Infamous History

Trip Start Nov 24, 2009
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Trip End Dec 09, 2009


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Flag of Poland  , Southern Poland,
Wednesday, December 2, 2009

Over the past year I've found myself with a voracious appetite for WWII history and have gained a new appreciation for that era and those who lived through it. Knowing that I would be in Poland, ground zero for the greatest atrocities of the war it, the Auschwitz/Birkenau concentration camps were at the top of my list of places to see. I realize some find the idea of visiting a concentration camp overly depressing, but I personally feel I needed to see the camp first hand in order to gain an even deeper understanding of what that experience may have been like. Yes, it was a very solemn day, but in the end I felt a great sense of both hope and faith in humanity, for as long as memorials such as this stand we will be reminded of the past so that we may not repeat it.

The camps are about 70 minutes outside of Krakow in what was once a railroad hub, making it convenient to relocate prisoners there. I made the trip by bus which the station was only minutes away from my hostel. The ride took me through the Polish countryside eventually leading to the town of Oświęcim, which in German is Auschwitz. This was a chance to get a glance at regular Polish life outside of the big city....quite quaint as you may expect. I was dropped off just outside of Auschwitz I, the first of the three camps that make up the Auschwitz system (The other two are Auschwitz II/Birkenau, which I did see, and Auschwitz III/Monowitz, which I did not.) Here is the main visitor center where you can figure out exactly what type of tour experience you would like to have. I decided to  pony up the $12 for a guided tour, complete with a wireless headphone monitor system set to the frequency of our guide's microphone. As it turned out having a guided tour got me to exactly all the places I needed to be and kept me on pace to finish my visit in a timely manor.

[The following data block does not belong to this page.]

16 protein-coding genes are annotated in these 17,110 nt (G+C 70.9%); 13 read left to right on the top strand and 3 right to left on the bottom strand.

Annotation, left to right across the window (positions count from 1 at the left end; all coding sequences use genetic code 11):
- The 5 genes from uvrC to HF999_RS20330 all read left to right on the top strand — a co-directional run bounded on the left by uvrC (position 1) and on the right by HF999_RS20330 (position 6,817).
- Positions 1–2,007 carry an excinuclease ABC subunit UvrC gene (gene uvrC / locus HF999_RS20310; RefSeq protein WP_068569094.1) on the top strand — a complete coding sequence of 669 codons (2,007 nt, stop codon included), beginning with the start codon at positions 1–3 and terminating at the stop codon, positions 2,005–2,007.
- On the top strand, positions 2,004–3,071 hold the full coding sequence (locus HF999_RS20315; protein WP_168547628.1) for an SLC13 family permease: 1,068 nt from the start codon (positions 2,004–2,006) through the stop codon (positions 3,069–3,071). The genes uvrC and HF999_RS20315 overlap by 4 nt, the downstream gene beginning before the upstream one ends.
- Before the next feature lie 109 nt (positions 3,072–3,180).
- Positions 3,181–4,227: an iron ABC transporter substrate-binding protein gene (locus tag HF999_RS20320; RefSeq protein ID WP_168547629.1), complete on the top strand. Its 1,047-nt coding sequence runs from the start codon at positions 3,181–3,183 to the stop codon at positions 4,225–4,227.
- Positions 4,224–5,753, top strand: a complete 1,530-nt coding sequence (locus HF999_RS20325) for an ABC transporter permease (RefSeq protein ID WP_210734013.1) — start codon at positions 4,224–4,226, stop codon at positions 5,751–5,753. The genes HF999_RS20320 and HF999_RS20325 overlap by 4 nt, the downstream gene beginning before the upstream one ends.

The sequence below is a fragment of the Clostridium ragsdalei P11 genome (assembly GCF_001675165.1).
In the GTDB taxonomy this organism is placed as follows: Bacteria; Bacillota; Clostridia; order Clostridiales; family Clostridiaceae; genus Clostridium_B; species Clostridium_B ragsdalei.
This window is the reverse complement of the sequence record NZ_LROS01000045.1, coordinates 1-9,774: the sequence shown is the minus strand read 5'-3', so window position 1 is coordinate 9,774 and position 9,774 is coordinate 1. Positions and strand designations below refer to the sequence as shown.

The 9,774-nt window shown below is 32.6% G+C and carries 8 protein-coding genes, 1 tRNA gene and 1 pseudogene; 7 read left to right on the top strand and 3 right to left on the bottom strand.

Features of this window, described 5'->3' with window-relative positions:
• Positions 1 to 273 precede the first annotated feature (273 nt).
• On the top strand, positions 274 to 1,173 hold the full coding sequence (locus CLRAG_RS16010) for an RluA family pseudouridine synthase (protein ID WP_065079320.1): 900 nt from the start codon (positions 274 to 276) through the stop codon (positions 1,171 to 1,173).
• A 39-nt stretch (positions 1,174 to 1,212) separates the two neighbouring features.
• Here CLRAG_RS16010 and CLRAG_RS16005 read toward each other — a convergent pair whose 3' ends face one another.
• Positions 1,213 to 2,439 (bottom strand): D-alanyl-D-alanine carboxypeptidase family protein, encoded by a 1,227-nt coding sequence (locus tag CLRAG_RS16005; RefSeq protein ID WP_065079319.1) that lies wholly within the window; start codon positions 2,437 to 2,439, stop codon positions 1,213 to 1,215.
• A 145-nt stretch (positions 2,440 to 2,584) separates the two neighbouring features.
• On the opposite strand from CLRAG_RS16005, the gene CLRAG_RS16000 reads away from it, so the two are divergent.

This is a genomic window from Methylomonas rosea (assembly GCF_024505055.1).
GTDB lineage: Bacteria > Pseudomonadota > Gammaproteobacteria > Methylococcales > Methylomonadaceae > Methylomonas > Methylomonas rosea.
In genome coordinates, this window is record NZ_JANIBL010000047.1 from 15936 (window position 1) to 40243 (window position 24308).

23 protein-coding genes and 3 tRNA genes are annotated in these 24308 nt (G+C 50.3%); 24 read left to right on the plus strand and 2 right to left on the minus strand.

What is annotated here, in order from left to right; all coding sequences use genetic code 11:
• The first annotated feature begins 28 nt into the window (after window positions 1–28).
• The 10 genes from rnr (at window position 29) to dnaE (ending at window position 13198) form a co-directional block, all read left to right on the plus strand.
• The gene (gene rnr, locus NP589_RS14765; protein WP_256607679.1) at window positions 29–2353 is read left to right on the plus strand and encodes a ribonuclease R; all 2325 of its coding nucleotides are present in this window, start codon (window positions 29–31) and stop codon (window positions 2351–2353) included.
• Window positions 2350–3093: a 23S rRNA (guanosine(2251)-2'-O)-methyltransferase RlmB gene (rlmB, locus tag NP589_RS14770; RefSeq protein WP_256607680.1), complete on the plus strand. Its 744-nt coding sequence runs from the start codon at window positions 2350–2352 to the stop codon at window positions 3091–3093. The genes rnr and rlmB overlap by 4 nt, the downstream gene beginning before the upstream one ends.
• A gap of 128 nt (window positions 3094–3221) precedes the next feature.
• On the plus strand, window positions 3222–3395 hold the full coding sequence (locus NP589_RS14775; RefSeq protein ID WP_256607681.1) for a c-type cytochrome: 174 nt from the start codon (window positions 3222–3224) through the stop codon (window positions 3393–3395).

For those of you who do not know exactly (or may even have Holocaust denial?!?!?!) the Nazi regimen in their attempts to eradicate the Jewish race killed 6,000,000 Jews from all across Europe. Between 1940 and 1945 approximately 1.1 million people, mostly Jews, were killed by the Nazis in the Auschwitz-Birkenau gas chambers alone. That makes this place the sight of the largest mass murder in history.

The site is mostly in tact, except for the gas chambers in the Birkenau camp where the Nazis attempted to destroy the evidence of their existence, as well as the vast majority of the wooden dormitories there which were taken down due to dilapidation over the years in fear that tourists of the sight may get hurt. In some of the buildings are displays of the piles of possessions of those killed such as suitcases, spectacles, Jewish prayer shawls and a very large mountain of hair that was shaved off the women in order to be used in textiles. Gruesome to say the least. Everywhere there are electrified (formally at least) barbed wire fences and random flowers and candles placed as memorials every day.

I don't really think I need to go into too many details here about what I saw so I will let the photos speak for themselves. I can only hope that they too serve as a reminder that humanity, although it is overwhelmingly good, can have a dark side that must be kept in check in order to prevent such tragedies from ever rising up again.
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Comments

Kevin on

Brandon, this is really well done. I used to teach Night, by Elie Wiesel, and much of the story took place at this camp. Back then, I was always on the computer looking for sites that would be a helpful learning tool . . . this is as good as anything I found back then.

Keep up the good work and have fun.

KG

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